Wednesday, 18 January 2017 17:31


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We have entered 2017, a year that promises to change the world in radical ways. Change is both good and bad and it is this ambiguity that makes the world tremble, tremble, tremble. We do know that changes must occur and that we should not be afraid of them but somehow, we are not able to shake off our fears of the unknown. Here are some of the anticipated changes that could make the world shake:

  1. In America (and in much of the world) the election of Donald Trump as the president of the United States is worrisome. The influence and global importance of USA is hard to underestimate. The president elect has made statements that if he implements them would shake up the world. US neighbors such as Mexico and Canada are worried about what would happen to the trade agreement that had worked very well for the past decade. Would he scrap it and what would be the replacement? Would he build a wall at the Mexican border and would he ask that Mexico pay for cost?
  • In the Mideast, the president elect is generating a lot of anxiety and worry. Mr. Trump seems to be rejecting the widely accepted Two-States solution and accepting a Greater Israel solution which would trap the Palestinians in a Greater Israel where they would be second class citizens much like the blacks in the Apartheid South Africa. Both the West and East do not like a one state solution. What will this bring to the Mideast? What would the move of US embassy to Jerusalem mean to the Arabs? When Mr. Trump’s bias against Muslims is introduced into the equation what will the Mideast look like. The Arabs are trembling.
  • President Obama had introduced the concept of a pivot to Asia which was thought to bring America closer to Asia and make the two peoples of Asia and American more friendly. Mr. Trump sees things differently. He seems set on confrontational relationship with the emerging China. China can fight back. Will China and USA be locked in a cold war? Or even in a hot war? Asia is nervous.
  • President elect’s position on NATO is very vague. On the one hard he seems to believe in NATO and on the other hand he seems to consider NATO as an organization whose time has come and gone, a remnant of the cold war. He seems to want to charge Germany and other Europeans the cost of US military in Europe. There are no signs that he would work well with the German Chancellor Angela Meckel. He also seems to support the break-up EU countries. European countries are concerned.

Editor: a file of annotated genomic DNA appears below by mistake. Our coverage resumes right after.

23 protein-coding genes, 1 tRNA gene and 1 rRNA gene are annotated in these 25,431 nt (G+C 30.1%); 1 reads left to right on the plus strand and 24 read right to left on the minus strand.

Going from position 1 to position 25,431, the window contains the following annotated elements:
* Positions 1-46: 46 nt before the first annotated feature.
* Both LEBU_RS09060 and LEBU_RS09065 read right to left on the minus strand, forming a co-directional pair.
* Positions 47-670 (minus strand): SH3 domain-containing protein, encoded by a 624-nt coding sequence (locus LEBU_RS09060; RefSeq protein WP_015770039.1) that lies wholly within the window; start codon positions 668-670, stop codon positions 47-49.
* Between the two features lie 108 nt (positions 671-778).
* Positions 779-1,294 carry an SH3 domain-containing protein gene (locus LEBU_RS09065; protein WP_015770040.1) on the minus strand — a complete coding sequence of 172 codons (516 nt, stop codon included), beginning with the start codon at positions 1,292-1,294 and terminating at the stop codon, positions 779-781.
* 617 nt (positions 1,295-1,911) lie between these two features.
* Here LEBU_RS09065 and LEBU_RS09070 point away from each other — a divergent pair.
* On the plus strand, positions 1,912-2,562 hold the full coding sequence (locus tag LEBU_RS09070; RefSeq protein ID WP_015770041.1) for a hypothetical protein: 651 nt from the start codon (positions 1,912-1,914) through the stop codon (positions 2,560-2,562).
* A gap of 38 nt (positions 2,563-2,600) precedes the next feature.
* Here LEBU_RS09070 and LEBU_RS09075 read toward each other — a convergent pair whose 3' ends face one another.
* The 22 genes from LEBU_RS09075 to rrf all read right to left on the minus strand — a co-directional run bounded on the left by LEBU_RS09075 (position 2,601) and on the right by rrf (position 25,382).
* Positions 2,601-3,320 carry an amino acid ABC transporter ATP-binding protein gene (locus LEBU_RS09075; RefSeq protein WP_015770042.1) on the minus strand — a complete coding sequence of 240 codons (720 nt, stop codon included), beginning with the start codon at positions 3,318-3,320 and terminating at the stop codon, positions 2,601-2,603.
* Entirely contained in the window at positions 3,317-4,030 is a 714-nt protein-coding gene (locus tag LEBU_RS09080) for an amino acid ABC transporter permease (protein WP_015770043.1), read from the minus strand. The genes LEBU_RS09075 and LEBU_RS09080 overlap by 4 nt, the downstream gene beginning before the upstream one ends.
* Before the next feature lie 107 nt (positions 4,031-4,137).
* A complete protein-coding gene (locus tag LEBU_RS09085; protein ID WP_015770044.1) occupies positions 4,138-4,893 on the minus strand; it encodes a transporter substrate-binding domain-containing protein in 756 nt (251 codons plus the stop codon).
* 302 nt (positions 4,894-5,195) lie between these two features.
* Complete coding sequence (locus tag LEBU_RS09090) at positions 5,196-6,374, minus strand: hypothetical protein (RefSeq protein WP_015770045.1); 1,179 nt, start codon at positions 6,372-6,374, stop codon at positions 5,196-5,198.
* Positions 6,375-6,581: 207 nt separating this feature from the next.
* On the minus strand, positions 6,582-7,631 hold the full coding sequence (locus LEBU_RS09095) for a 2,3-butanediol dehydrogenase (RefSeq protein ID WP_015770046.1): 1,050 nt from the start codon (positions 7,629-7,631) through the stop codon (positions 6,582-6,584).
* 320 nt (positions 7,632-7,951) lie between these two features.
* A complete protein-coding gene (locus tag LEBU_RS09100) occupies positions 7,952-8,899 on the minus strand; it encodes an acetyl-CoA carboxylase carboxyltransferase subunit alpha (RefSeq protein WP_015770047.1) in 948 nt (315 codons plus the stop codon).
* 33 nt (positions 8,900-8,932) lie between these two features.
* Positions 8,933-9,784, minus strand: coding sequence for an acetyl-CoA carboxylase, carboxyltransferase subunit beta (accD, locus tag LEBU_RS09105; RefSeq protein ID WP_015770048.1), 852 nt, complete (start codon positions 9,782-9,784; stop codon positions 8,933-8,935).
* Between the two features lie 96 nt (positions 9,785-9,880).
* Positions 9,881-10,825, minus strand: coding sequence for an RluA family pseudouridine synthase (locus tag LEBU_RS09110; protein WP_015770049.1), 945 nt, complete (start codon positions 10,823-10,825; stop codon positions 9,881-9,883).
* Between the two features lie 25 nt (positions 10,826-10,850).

• On the domestic front, many segments of the country are afraid of what a Trump administration will bring. Blacks, Hispanics, gay and lesbian people, Muslims, and other minorities fear a reversal of the gains of the civil rights movement. There is a divide between cities. suburban and rural communities; a divide between fossil fuels and renewable energies policies; a divide between politicians that had ruled the country since its inception and the industrialists who developed it; a divide between the rich who are getting richer and the poor who are becoming poorer; there is big fracture in the society’s role players: the press, the government, Hollywood, labor and employers of labor; etc. What will the United State look like after 2017 and beyond? People are anxious.
  1. Another factor that makes 2017 a difficult year is the Brexit vote. UK has opted out of the EU and the conservative prime Minister has stated that she would implement the will of the people. What will that mean to Europe? What will that mean to Europeans resident in Britain and the British residents in Europe? There is a wait see attitude. Britain, France and Germany are the economic pillars of EU that is keeping the union together economically as Greece, Italy, and other southern countries undergo economic restructuring. Will Germany and France be able to hold the forth alone? Will more exits follow? More concerns
  2. How about Africa? Will Nigeria survive another full ear under the Buhari Administration? Mr. Buhari is becoming more dictatorial and is increasing employing the tools of dictatorship in governing: secret police and secret trials (Nnamdi Kanu and his lieutenants), military occupation of supposedly hostile territories (SS and SE) suppression of the press; harassment of political opponents under the guise of fighting corruption; neglect of key areas of development such as agriculture, infrastructure and education; etc.
  • Zuma’s South Africa seems to be unravelling. How will the 2018 election go? Is the division in ANC real or imagined?
  • West Africa is in turmoil. It seems that the era of military takeovers is back. The Gambia, Mauritania, Ivory Coast, etc. has each experienced a complete or attempted military takeover. Has the march of democracy been stopped? Ghana is a shining example so far, but can Ghana go it alone?

There are more reasons to be concerned but the above is used to illustrate why so many people are so afraid. It seems that the world, particularly USA, is embarking on an experiment. Who is best suited to rule a nation: the experts as represented by politicians who have ruled nations since the beginning of the world or the business people who have managed business from the get go? Are the skills transferable? Can business people run a country? Can politicians’ run businesses? Can a country be run without politics?

It is a bold experiment.


We will be watching.

Benjamin Obiajulu Aduba

Boston, Massachusetts

January 18, 2017

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Benjamin Obiajulu Aduba

Benjamin Obiajulu Aduba  currently lives in Medfield, Massachusetts.